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Foreign exchange students share experiences

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By Alexandra Hehlen, Owen Bradbury Aranda and Katherine Wang

This year, Los Alamos is home to a slew of foreign exchange students, who have been spending this school year at Los Alamos High School as juniors.
Hailing from Belgium, Germany, Poland, France and Serbia, these students are experiencing a community, culture, landscape and education system that are drastically different from their own.
Six foreign exchange students shared the details of their stay in New Mexico so far.
For all of these international students, who are used to the buzzing city life of their hometowns, Los Alamos is quite a change of pace.
“There’s nothing to do, the only place you can go out is Starbucks,” Thomas Routiaux said half-jokingly.
Although the college freshman from Liege, Belgium misses the variety of activities that he and his friends can undertake in Belgium, he loves the nature and hiking trails that New Mexico has to offer.
Elena Plaga, a German student from Munich, and Tina Krkljus, a student from Serbia, have both found activities that keep themselves busy in their spare time.
Both ladies are swimmers, and Krkljus takes part in various clubs.
The foreign exchange students enjoy the American school experience. “We don’t have clubs in high school. I live in a big city, so you can find a club for about anything, but it’s just not related to high school,” Sven Jandura said, who is from Germany.
While some of the students seem to have less homework here than they do at school in their home countries, others feel they have more. For a number of the interviewees, school hours at LAHS are even shorter than those at their schools.
“In France (at) my high school, you start at 7:50 in the morning and you end at 6 p.m., and you don’t have any elective classes. It’s philosophy, mathematics, history, geography,” Elsa Guinoiseau said, a Parisian college-bound student.
When it comes to college applications, some of the international students have it easier than others.
“I’m going to come back in July, and then I’m going to apply, and then I’m going to go to school two months later,” Routiaux said, who thinks his college application is very simple and unstressful.
Krkljus and Jandura also have fairly easy application processes.
Serbian students have to take a test at the end of high school to determine the amount of financial aid they will receive for college.
“In Germany it’s really simple. You get your final grade, and you apply with your final grade, and whoever has the best final grade gets to college,” Jandura said.
Guinoiseau, however, faces a different application process.
“It’s going to take eight months. Right now, I’m going to apply for maybe 25 different colleges. And I have to send motivation letters to each. Some colleges I’m applying for, I have to pass an oral and writing exam,” she said.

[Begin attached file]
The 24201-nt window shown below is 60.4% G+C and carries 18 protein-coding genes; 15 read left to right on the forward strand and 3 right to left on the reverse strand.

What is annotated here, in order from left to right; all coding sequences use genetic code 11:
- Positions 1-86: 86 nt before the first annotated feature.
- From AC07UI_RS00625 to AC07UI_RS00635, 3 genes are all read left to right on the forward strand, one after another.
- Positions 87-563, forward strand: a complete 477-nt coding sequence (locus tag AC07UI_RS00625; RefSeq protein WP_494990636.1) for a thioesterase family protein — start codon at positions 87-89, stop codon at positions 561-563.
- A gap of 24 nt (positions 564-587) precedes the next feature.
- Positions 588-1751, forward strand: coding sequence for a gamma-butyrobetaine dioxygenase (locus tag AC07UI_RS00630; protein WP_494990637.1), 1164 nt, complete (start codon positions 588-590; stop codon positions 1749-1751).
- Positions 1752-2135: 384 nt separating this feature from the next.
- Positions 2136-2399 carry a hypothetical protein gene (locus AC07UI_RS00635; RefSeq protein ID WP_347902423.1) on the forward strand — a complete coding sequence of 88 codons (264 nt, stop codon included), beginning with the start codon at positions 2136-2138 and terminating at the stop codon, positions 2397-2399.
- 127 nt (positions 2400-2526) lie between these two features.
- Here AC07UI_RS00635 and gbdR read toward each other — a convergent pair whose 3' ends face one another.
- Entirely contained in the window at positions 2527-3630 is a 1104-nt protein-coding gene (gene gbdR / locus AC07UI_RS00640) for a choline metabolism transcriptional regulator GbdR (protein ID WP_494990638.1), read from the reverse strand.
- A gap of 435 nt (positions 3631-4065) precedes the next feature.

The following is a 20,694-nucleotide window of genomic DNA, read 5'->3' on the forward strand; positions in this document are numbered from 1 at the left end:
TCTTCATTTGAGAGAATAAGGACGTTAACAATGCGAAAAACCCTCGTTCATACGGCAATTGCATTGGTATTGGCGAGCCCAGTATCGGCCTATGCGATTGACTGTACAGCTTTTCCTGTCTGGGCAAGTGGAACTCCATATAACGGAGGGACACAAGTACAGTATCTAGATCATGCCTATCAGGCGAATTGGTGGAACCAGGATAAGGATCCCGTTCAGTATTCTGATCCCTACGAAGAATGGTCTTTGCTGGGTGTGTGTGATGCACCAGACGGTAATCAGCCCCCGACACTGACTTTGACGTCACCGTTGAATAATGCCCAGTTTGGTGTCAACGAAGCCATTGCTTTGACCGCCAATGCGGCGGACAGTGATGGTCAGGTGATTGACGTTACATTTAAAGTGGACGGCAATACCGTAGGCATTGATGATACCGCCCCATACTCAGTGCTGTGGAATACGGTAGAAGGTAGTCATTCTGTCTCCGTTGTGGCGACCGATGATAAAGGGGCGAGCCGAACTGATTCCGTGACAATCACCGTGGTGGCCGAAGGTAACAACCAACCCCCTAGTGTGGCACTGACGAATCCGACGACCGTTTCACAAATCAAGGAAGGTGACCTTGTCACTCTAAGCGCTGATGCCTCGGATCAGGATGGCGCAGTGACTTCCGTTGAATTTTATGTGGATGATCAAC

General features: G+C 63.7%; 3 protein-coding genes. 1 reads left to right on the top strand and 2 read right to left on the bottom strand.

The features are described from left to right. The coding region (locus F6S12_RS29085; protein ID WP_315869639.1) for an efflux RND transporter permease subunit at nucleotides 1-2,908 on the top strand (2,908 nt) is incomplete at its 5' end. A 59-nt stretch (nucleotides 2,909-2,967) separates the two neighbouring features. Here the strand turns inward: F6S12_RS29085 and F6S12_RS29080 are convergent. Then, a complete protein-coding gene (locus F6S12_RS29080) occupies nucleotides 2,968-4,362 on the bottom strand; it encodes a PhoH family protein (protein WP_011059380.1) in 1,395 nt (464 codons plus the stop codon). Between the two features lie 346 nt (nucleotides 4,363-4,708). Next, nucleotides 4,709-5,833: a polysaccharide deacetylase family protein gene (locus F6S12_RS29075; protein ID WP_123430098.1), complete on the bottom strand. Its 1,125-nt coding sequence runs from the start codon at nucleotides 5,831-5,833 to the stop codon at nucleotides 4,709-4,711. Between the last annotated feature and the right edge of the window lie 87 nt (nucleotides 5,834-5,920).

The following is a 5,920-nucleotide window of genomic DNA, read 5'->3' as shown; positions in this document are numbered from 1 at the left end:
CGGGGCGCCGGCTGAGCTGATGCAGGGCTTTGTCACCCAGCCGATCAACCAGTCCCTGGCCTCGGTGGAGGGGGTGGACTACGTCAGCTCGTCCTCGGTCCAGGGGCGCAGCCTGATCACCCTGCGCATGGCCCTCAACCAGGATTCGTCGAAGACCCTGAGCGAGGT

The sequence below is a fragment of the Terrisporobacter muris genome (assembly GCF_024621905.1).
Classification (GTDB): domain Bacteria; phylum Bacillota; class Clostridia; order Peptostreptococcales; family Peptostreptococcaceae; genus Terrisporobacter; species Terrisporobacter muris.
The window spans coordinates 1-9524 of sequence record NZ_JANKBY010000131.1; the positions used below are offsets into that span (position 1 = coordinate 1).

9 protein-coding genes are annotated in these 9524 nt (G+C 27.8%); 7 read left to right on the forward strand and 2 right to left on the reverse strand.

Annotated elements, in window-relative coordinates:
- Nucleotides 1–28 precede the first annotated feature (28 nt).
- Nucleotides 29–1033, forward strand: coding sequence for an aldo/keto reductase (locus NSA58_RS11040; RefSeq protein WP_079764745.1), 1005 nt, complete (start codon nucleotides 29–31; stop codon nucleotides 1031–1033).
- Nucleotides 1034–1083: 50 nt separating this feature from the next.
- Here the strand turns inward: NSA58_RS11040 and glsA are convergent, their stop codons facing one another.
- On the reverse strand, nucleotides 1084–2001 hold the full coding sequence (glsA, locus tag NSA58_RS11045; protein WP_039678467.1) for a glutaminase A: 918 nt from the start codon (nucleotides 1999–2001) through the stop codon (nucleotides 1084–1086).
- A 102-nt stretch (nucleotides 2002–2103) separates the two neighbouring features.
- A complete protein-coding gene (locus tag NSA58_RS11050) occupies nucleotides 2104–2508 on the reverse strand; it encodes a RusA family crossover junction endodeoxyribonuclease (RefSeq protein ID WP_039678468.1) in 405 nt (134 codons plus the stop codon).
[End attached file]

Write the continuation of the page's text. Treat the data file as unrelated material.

As a whole, the American school system vastly differs from those of the students’ home countries.
In Germany, students in fourth grade are divided into three separate groups and are sent to respective schools. “One [school] is [called] the Gymnasium and that’s eight years, one is Realschule which is six years, and then there’s Hauptschule which is just five years. If you go to the Gymnasium you go to college afterwards, and the other ones don’t,” Plaga said.
In Belgium, students attend a general school unless they wish to specialize in a certain subject.
“If you want to take ceramics, or something like that, you have to go in a special school. There are different types of schools in Belgium. You can take a normal school, which is like science, math and languages, and that’s it. And then if you want to take art, you have to go in art schools,” Routiaux said.
Most of the exchange students have been taking English since elementary school. Julia Swierzewska, who is from Poland, began learning in first grade.
While many European students learn English, they also look up to American culture and idolize the America they see in television shows.
“I was like, ‘New York! Oh my gosh, I’m going to go see New York!.’ But then I came here (to) this small place and (saw) how actually life works. It’s different. It’s not like in a movie. It’s just real, I guess,” Krkljus said.
Although Los Alamos may not be the perfection of a Los Angeles or New York City movie set, all of these students have enjoyed their stay here. They love New Mexican food and how friendly people are.
“I wouldn’t want to live here, because I’m used to a city. But I’m really happy that it’s another experience than what I’m used to, so I’m happy that I’m here,” Plaga said. 

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